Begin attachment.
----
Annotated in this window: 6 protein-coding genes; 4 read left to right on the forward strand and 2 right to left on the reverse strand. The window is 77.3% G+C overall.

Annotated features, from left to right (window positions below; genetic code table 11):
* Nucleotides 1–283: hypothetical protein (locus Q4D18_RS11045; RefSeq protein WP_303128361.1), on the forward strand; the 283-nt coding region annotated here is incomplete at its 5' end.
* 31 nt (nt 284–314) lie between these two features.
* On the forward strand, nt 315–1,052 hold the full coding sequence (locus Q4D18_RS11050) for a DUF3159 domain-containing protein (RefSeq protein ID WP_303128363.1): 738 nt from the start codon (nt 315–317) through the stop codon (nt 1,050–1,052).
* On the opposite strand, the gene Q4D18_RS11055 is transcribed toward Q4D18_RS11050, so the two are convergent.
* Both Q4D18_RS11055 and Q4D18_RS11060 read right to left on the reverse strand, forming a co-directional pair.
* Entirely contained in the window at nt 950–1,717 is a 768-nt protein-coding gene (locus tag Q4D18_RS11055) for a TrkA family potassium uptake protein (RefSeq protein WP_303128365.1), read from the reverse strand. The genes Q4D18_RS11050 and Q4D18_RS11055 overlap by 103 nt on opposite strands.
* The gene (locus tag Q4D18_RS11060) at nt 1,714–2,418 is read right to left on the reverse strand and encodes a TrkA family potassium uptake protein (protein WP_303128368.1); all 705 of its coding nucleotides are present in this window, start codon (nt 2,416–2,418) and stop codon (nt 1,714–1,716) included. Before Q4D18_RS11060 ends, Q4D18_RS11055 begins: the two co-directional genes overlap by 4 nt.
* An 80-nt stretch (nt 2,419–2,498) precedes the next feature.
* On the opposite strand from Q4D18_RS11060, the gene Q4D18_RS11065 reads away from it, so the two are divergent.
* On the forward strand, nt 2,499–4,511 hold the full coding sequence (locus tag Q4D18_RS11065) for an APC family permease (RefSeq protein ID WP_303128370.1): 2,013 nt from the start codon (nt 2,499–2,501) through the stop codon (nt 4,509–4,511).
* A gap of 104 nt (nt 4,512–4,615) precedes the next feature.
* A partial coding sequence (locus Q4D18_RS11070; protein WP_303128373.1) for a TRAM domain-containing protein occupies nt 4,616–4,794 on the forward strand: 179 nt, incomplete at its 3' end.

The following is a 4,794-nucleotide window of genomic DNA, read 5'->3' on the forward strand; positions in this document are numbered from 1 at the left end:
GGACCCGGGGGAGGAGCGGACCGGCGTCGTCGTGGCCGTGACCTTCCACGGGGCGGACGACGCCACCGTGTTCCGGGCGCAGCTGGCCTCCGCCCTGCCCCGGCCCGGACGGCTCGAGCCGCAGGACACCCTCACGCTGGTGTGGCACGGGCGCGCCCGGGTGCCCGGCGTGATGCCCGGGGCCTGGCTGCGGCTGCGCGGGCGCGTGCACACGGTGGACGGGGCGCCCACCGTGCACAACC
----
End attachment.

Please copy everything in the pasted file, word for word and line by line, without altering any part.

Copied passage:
Annotated in this window: 6 protein-coding genes; 4 read left to right on the forward strand and 2 right to left on the reverse strand. The window is 77.3% G+C overall.

Annotated features, from left to right (window positions below; genetic code table 11):
* Nucleotides 1–283: hypothetical protein (locus Q4D18_RS11045; RefSeq protein WP_303128361.1), on the forward strand; the 283-nt coding region annotated here is incomplete at its 5' end.
* 31 nt (nt 284–314) lie between these two features.
* On the forward strand, nt 315–1,052 hold the full coding sequence (locus Q4D18_RS11050) for a DUF3159 domain-containing protein (RefSeq protein ID WP_303128363.1): 738 nt from the start codon (nt 315–317) through the stop codon (nt 1,050–1,052).
* On the opposite strand, the gene Q4D18_RS11055 is transcribed toward Q4D18_RS11050, so the two are convergent.
* Both Q4D18_RS11055 and Q4D18_RS11060 read right to left on the reverse strand, forming a co-directional pair.
* Entirely contained in the window at nt 950–1,717 is a 768-nt protein-coding gene (locus tag Q4D18_RS11055) for a TrkA family potassium uptake protein (RefSeq protein WP_303128365.1), read from the reverse strand. The genes Q4D18_RS11050 and Q4D18_RS11055 overlap by 103 nt on opposite strands.
* The gene (locus tag Q4D18_RS11060) at nt 1,714–2,418 is read right to left on the reverse strand and encodes a TrkA family potassium uptake protein (protein WP_303128368.1); all 705 of its coding nucleotides are present in this window, start codon (nt 2,416–2,418) and stop codon (nt 1,714–1,716) included. Before Q4D18_RS11060 ends, Q4D18_RS11055 begins: the two co-directional genes overlap by 4 nt.
* An 80-nt stretch (nt 2,419–2,498) precedes the next feature.
* On the opposite strand from Q4D18_RS11060, the gene Q4D18_RS11065 reads away from it, so the two are divergent.
* On the forward strand, nt 2,499–4,511 hold the full coding sequence (locus tag Q4D18_RS11065) for an APC family permease (RefSeq protein ID WP_303128370.1): 2,013 nt from the start codon (nt 2,499–2,501) through the stop codon (nt 4,509–4,511).
* A gap of 104 nt (nt 4,512–4,615) precedes the next feature.
* A partial coding sequence (locus Q4D18_RS11070; protein WP_303128373.1) for a TRAM domain-containing protein occupies nt 4,616–4,794 on the forward strand: 179 nt, incomplete at its 3' end.

The following is a 4,794-nucleotide window of genomic DNA, read 5'->3' on the forward strand; positions in this document are numbered from 1 at the left end:
GGACCCGGGGGAGGAGCGGACCGGCGTCGTCGTGGCCGTGACCTTCCACGGGGCGGACGACGCCACCGTGTTCCGGGCGCAGCTGGCCTCCGCCCTGCCCCGGCCCGGACGGCTCGAGCCGCAGGACACCCTCACGCTGGTGTGGCACGGGCGCGCCCGGGTGCCCGGCGTGATGCCCGGGGCCTGGCTGCGGCTGCGCGGGCGCGTGCACACGGTGGACGGGGCGCCCACCGTGCACAACC